William Emmett Dever
|William Emmett Dever|
|42nd Mayor of Chicago|
|Preceded by||William Hale Thompson|
|Succeeded by||William Hale Thompson|
March 13, 1862|
|Died||September 13, 1929
William Emmett Dever (March 13, 1862 – September 3, 1929) was an American politician who was the Mayor of Chicago from 1923 through 1928. During his term he helped clean and fix the entire city of Chicago.
Early life[change | change source]
Career[change | change source]
Dever's term in office saw many improvements to the city, including the completion of Wacker Drive, the extension of Ogden Avenue, the straightening of the Chicago River and the building of the city's first airport, Municipal Airport. He also fought against the corrupting influence of bootlegging and gangsters. Despite considering himself a "wet", he enforced prohibition since it was the law of the land. The media labeled his war on bootleggers as the "Great Beer War" and it resulted in a decline of crime.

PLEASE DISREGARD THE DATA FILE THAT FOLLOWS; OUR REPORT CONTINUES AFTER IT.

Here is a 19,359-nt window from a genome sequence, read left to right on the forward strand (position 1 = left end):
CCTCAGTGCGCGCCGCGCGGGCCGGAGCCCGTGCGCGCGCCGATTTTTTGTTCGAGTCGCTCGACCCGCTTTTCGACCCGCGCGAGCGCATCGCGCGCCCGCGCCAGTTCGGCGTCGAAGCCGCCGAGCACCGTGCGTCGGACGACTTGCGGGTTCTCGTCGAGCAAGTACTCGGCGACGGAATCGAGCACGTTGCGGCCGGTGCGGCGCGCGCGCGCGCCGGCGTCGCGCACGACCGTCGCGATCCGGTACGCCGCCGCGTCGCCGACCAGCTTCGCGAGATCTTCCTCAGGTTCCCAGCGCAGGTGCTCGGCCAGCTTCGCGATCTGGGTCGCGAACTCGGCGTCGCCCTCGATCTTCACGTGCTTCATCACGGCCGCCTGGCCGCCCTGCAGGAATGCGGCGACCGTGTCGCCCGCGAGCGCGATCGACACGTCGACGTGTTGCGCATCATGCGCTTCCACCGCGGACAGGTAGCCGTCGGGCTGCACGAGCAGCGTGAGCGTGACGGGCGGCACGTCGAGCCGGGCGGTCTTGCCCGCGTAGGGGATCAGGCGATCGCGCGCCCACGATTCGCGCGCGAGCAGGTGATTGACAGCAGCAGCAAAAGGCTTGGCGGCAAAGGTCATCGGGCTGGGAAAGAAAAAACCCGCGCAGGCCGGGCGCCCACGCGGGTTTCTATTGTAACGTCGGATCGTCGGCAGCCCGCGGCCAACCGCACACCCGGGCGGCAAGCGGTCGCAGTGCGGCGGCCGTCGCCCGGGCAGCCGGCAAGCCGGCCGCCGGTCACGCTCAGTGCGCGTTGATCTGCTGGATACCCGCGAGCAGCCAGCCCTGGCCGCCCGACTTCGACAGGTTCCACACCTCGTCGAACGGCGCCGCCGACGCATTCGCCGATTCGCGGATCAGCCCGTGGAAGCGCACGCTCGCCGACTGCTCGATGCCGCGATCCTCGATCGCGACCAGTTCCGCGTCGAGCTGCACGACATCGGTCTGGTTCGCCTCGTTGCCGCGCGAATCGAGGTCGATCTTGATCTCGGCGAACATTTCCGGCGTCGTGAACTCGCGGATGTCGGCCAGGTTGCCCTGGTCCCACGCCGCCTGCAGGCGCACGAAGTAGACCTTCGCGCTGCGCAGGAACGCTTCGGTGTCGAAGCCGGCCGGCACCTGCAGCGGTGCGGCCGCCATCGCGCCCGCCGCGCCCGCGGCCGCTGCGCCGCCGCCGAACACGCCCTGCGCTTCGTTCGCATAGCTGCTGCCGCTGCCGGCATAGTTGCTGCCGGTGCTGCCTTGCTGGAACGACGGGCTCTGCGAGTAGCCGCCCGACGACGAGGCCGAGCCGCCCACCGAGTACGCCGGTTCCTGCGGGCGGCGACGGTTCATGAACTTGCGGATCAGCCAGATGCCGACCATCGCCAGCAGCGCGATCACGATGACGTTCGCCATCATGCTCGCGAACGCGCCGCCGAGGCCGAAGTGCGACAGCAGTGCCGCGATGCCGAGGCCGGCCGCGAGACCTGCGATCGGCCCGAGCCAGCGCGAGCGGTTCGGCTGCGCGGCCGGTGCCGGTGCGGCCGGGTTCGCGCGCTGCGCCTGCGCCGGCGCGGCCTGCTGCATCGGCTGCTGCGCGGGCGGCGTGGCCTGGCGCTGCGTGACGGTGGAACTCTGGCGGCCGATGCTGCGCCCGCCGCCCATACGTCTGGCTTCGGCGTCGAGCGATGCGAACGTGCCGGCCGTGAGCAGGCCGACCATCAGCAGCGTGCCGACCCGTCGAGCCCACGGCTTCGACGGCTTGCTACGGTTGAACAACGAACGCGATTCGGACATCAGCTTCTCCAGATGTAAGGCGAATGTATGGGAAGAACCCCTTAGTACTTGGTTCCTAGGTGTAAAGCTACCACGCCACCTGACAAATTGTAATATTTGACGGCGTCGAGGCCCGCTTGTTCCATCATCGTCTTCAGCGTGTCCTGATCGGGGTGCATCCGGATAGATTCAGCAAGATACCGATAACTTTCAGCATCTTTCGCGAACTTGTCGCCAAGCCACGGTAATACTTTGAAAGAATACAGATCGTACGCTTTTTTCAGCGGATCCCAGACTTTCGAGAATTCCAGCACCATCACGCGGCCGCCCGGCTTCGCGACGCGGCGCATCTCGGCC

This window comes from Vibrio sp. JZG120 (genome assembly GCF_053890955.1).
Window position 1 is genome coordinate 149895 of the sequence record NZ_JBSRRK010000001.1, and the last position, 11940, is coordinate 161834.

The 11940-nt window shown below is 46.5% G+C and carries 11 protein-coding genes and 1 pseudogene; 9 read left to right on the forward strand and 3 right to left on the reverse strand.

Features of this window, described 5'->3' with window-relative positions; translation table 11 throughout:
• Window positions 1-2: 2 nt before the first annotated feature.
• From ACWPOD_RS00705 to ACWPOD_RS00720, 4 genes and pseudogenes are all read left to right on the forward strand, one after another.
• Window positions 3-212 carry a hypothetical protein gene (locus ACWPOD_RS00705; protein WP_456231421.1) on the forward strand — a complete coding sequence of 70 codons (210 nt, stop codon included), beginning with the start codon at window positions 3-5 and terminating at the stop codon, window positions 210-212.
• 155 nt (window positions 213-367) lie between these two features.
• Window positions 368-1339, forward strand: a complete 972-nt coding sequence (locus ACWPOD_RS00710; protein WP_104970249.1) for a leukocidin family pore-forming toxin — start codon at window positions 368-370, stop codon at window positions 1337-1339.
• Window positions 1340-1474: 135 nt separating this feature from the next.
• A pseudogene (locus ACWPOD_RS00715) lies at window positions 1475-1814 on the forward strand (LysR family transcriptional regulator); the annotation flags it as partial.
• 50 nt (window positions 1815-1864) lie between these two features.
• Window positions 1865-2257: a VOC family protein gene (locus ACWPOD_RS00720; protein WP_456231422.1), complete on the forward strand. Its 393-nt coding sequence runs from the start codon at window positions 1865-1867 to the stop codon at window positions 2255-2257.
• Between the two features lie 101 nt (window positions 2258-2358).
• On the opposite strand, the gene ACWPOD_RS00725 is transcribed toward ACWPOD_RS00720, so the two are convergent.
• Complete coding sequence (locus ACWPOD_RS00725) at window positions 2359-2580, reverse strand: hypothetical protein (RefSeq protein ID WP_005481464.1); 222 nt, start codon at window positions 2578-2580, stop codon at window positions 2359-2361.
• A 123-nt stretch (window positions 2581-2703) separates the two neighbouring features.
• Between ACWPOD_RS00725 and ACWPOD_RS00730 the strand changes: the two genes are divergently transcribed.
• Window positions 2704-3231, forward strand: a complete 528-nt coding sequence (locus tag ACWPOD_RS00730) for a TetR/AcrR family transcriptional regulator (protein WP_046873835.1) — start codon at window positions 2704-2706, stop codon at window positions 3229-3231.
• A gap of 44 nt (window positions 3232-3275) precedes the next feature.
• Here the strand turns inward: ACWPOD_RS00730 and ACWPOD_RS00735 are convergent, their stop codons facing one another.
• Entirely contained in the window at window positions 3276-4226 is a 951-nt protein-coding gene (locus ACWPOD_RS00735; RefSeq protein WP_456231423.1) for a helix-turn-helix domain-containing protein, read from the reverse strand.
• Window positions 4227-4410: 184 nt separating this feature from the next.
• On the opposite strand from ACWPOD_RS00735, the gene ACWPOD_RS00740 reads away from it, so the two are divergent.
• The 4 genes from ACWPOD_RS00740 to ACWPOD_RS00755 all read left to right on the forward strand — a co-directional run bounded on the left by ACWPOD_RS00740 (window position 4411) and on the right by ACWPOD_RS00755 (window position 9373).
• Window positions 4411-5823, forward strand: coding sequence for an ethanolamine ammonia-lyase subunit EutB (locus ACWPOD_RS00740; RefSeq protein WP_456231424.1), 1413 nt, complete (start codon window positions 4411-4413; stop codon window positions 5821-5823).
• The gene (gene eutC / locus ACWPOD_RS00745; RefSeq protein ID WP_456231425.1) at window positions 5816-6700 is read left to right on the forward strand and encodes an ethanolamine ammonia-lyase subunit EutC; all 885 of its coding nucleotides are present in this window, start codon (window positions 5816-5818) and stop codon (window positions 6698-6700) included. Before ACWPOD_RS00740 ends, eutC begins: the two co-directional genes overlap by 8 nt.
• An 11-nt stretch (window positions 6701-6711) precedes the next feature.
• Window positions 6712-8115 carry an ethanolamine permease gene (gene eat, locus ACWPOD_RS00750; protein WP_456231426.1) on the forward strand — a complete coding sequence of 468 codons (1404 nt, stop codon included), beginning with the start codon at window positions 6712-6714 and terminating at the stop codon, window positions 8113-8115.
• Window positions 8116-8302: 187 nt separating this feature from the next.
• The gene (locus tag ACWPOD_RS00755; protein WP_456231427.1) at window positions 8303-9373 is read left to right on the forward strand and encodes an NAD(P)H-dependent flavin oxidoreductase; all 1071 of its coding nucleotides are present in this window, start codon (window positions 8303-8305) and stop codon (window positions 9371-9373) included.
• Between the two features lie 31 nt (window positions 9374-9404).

Death[change | change source]
References[change | change source]
- Schmidt, John R. (10-03-2011). "William E. Dever: The Mayor Who Cleaned Up Chicago". Chicago History Today. WBEZ. http://www.wbez.org/blog/john-r-schmidt/2011-10-03/william-e-dever-mayor-who-cleaned-chicago-92024. Retrieved 05-29-2012.